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Last Updated: Thursday, 25 January 2007, 15:54 GMT
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Jon Sopel
Jon Sopel
The Politics Show

Tony Blair mask
His detractors are becoming more vociferous

Hello again...

This Sunday, on the Politics Show, we've secured an exclusive interview with the prime minister - his first major interview on British television since September.

On July 21st 1994, Tony Blair became leader of the Labour Party - and within three years prime minister.

Some time within the next six months - possibly as soon as May - the Blair era will come to an end.

His supporters (and there are still some) will be quick to tell you about unbroken economic growth, low inflation and unemployment, the minimum wage, more money for public services, a more open and tolerant society.

The G8 location in Davos
Behind very sealed doors... world leaders negotiate

His detractors will tell you his legacy will be a disastrous and entirely avoidable quagmire in Iraq, sleaze and dishonesty in the British political establishment; and a pervading sense of disappointment and disaffection among former Labour supporters.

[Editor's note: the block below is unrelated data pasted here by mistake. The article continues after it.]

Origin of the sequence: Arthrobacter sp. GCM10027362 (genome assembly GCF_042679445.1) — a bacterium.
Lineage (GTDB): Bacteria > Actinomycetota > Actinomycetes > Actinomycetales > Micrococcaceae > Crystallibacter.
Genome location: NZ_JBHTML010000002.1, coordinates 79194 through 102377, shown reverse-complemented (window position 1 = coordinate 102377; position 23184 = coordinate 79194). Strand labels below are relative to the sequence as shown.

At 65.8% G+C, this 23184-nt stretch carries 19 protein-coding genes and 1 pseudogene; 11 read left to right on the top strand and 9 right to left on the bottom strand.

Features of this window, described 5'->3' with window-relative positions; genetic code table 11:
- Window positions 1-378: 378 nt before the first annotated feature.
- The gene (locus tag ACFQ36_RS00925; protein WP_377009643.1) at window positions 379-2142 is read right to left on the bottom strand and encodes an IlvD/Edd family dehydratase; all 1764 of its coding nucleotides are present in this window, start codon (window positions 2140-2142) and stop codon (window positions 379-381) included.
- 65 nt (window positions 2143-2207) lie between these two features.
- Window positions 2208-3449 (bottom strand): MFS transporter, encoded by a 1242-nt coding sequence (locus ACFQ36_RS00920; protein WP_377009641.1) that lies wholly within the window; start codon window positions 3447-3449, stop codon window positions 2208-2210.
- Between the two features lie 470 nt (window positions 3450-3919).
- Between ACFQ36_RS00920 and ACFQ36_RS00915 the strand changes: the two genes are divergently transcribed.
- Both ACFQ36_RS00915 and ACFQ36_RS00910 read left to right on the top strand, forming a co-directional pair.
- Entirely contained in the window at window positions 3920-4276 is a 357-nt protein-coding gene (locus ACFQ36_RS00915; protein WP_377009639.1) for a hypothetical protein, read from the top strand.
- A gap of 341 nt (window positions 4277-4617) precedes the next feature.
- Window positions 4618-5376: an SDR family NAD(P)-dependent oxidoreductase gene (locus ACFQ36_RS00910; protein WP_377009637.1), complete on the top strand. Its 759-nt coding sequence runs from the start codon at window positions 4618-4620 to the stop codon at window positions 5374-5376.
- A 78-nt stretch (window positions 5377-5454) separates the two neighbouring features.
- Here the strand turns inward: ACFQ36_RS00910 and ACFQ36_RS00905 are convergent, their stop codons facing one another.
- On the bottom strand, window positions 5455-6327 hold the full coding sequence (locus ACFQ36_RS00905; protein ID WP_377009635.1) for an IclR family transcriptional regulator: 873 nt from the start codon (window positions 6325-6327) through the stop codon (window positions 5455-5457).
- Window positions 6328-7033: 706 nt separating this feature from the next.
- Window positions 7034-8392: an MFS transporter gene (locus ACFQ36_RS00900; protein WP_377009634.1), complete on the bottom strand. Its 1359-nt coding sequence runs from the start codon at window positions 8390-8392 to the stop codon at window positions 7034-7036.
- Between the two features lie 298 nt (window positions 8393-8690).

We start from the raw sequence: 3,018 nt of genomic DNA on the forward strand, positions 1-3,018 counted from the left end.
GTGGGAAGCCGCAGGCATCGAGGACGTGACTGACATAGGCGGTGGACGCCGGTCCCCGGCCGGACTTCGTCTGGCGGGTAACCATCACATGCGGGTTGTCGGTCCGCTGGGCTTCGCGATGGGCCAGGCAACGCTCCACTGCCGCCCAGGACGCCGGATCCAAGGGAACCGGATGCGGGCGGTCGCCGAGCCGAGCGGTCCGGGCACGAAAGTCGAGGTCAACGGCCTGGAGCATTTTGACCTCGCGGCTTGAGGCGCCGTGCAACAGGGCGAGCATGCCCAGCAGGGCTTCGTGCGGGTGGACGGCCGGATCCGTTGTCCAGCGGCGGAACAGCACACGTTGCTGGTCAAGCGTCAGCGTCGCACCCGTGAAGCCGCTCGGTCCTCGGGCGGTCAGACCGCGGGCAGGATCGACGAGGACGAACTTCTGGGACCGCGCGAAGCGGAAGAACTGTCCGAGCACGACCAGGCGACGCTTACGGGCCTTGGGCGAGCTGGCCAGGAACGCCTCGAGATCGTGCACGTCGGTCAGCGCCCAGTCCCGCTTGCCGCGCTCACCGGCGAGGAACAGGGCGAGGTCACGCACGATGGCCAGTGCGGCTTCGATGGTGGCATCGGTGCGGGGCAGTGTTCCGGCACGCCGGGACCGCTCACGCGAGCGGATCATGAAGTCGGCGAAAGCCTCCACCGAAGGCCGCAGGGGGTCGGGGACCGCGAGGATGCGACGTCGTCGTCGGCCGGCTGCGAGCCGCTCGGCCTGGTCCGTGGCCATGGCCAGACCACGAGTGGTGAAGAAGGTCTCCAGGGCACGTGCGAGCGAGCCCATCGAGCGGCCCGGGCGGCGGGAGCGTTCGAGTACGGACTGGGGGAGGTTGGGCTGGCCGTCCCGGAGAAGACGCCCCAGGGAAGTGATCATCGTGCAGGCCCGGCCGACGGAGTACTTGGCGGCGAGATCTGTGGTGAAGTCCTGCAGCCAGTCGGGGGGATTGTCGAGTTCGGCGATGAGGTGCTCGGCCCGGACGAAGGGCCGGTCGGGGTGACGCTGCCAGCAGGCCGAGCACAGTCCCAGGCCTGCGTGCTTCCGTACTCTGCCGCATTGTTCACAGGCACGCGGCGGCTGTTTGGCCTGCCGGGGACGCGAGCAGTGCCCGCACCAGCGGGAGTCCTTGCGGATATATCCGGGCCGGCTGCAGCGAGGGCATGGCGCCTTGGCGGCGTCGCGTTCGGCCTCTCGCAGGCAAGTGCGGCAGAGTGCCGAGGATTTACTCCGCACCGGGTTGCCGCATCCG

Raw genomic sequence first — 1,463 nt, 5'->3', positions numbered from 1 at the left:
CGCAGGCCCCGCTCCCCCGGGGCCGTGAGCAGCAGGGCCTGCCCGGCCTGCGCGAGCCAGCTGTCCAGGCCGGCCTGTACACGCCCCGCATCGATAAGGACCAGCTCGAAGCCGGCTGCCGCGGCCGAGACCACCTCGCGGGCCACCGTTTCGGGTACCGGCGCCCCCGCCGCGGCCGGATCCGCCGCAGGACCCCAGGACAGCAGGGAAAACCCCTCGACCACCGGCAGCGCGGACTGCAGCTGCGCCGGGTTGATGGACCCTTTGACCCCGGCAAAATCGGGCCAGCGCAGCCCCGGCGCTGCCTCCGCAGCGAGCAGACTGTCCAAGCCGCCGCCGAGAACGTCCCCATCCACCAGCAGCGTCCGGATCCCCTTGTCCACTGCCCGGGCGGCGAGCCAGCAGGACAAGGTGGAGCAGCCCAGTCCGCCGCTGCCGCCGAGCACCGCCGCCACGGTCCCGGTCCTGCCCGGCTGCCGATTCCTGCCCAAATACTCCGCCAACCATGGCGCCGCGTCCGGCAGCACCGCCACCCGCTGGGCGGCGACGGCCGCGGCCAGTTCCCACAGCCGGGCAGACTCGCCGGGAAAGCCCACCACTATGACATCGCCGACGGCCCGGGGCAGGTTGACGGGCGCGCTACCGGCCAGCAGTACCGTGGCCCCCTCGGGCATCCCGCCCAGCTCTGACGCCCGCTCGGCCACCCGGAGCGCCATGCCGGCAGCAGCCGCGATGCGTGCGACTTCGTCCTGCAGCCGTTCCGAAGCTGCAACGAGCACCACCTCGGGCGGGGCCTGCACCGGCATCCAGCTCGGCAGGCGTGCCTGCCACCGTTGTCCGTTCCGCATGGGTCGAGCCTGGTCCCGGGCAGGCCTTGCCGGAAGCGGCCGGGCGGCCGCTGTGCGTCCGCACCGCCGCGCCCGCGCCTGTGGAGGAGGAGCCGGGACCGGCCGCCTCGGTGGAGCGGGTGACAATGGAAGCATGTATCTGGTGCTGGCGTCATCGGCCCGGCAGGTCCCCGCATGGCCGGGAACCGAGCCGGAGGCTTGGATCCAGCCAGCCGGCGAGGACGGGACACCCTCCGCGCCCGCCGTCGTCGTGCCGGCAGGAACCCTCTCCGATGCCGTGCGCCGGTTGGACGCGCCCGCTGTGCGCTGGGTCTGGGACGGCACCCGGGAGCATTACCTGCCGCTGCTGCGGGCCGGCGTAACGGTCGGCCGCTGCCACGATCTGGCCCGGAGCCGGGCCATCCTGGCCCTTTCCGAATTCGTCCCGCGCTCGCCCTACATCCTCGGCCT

For the time being, Tony Blair is still hard at work, debating world trade and climate change at the World Economic Forum at Davos in Switzerland.

And it's there that I will be speaking to him for the Politics Show this weekend.

I'll be talking to him about these and other issues on his plate before he finally hands over the reins of power, and pondering over the legacy bequeathed by the dominant figure in British politics for more than a decade.

Also on the programme...

Is patient choice working for you..?

Most people like the idea of being able to choose, rather than being told what is going to happen to them.

If you have to have an operation, wouldn't it be ideal if you had the power to go to the hospital with the lowest MRSA infection rates? Or the one which specialised in your particular complaint? Or the one with the best food, or cheapest car parking? Or simply the one nearest you?

In theory, we can all see the advantages of patient choice.

The trouble is, the government has been trying it for the last 12 months - and it just hasn't quite caught on.

The computers don't work, the patients are baffled by the array of choices, the GPs hate it, and the government target to have 90% of appointments made this way looks like being missed by a mile.

Max Cotton investigates where patient choice could possibly have gone wrong.

Join me in freezing Davos this Sunday...

The Politics Show...

It's all on the Politics Show on Sunday 28 January 2006 at 12:00 GMT - the roast can wait.

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